One-acts are hardly commonplace on Broadway these days, but when it’s three one-acts written by Woody Allen (“Honeymoon Motel”), Ethan Coen (“Talking Cure”) and Elaine May (“George is Dead”), where else would you expect them to be performed? John Turturro directs these three vignettes about family dynamics and if those boldfaced names attached weren’t enough, the show also sports a quirky ensemble cast that includes Steve Guttenberg, Julie Kavner, Mark Linn-Baker, Melrose Place‘s Grant Shaud and That Girl herself, Marlo Thomas.


NEXT: Samuel L. Jackson and Angela Bassett climb The Mountaintop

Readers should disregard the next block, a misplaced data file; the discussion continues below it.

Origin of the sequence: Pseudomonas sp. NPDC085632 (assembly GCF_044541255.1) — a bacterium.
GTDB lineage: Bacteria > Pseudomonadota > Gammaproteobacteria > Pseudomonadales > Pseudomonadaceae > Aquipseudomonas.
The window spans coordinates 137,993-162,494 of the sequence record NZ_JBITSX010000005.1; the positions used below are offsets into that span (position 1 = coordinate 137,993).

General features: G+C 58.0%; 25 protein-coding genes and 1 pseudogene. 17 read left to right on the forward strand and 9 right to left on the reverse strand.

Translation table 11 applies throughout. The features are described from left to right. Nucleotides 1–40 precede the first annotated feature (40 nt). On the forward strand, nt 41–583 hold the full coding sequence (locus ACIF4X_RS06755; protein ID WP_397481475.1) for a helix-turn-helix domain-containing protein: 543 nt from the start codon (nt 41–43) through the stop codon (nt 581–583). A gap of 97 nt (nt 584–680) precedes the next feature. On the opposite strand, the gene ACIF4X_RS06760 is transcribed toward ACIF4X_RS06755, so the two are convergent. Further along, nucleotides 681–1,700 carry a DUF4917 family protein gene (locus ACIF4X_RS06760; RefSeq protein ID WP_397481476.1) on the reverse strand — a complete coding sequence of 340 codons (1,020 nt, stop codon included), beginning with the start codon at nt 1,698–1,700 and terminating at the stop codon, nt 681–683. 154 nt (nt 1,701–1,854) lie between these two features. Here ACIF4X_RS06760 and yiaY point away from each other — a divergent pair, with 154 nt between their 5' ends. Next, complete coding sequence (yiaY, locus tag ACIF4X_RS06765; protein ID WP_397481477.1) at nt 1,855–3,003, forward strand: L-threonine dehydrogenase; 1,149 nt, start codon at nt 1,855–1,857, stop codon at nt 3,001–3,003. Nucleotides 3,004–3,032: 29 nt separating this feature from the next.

Bernard B. Jacobs Theatre, previews begin Sept 22

The most anticipated drama of the fall season is Katori Hall’s dramatization of the final hours of Rev. Dr. Martin Luther King Jr.’s life, featuring Samuel L. Jackson as King and Angela Bassett as the maid at the Lorraine Motel, where the civil-rights leader was assassinated. Mountaintop comes to New York well recommended—it won the prestigious Olivier Award when it premiered in London last year.

NEXT: Family dysfunction in Other Desert Cities


Booth Theatre, previews begin Oct 12

Jon Robin Baitz’s Other Desert Cities follows a feisty politically active Palm Springs family as they deal with the news that daughter Brooke (Elizabeth Marvel) is about to publish a warts-and-all memoir revealing family secrets. Stockard Channing and Stacy Keach play the well-connected Republican parents and Rachel Griffiths play their liberal memoir-writing daughter, with Judith Light appearing as the mouthy alcoholic aunt.